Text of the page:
Only on the Weekends by Dean Atta

Only on the Weekends by Dean Atta. Balzer + Bray, 2022. 9780063157989

Rating: 1-5 (5 is an excellent or a Starred review) 3.5

Format: Hardcover

Genre:  Realistic fiction

What did you like about the book? Mack is pining hard for the beautiful basketball player, Karim. As his two best friends hook up with their new girlfriends, Mack gets close to Maz, Karim’s cousin, and prays she can make something happen. Miraculously, this works, and Karim wants to be Mack’s boyfriend! Mack feels on top of the world when his dad suddenly brings the bad news: He has accepted a film project in Scotland, so they have to move away for several months. Mack is devastated, especially since the stoic Karem is hard to read already. Trying to communicate with him through a long-distance relationship is even worse, and Mack despairs that he will lose his dream crush. However, while filming is underway, Mack meets Finlay, the star actor of the movie, and his world implodes. Finlay is gorgeous, confident, and alive – everything Karim isn’t. Romance blooms and tensions flair as Mack must determine how to stay true to yourself and discover the highs and lows of relationships. 

In Weekends, Dean Atta has written a queer romantic novel-in-verse about self-worth and friendship. Mack is a gay, Black high-schooler who still hides his makeup collection from his friends. Karim is Black and still in the closet, and Finlay is white and fully out.  

Anything you didn’t like about it? Compared to Dean Atta’s other work, The Black Flamingo, none of the characters really gripped me. Mack’s story didn’t really interest me because I didn’t feel a satisfying hook to his conflicts and issues. Some of the characters are downright unlikeable as well, because their relationship with Mack is not fulfilling. The prose isn’t as tight and lyrical either, compared to Atta’s previous works.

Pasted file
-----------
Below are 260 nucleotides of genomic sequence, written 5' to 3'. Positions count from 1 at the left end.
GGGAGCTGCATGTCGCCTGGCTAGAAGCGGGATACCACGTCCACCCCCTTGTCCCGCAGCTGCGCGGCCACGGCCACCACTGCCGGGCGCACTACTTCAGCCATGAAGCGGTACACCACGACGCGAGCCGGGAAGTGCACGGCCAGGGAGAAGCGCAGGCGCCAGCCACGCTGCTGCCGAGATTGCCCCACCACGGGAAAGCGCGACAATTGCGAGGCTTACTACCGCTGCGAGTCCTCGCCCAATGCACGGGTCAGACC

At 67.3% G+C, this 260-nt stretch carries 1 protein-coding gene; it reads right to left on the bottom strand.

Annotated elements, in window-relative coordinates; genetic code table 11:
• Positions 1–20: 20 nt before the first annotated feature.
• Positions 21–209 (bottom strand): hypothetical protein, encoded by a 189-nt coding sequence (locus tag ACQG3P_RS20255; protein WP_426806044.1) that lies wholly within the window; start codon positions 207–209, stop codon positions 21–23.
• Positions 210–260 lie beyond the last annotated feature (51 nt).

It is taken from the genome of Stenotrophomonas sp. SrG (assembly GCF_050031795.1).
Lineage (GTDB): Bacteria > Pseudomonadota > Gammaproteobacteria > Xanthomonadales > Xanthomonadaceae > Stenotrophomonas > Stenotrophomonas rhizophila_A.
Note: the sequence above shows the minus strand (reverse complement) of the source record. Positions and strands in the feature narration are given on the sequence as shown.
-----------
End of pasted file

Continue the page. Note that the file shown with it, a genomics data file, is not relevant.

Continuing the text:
To whom would you recommend this book? High schoolers who want to read about LGBTQ+ characters, especially people of color, and teens who like novels in verse. The Black Flamingo by the same author is a fantastic read, as well as other novels such The Things We Couldn’t Say by Jay Coles, Felix Ever After by Kacon Callender, Kings of B’More by Eric Thomas, and The Poet X by Elizabeth Acevedo. 

Who should buy this book? High schools and public libraries

Where would you shelve it? Teen fiction

Should we (librarians/readers) put this on the top of our “to read” piles? No

Reviewer’s Name, Library (or school), City and State: Laila Carter, Boston Arts Academy, Dorchester MA

Date of review: July 1, 2022

This entry was posted in *Book Review, *Young Adult, Dean Atta, LGBTQIA+, Realistic fiction, Romance and tagged . Bookmark the permalink.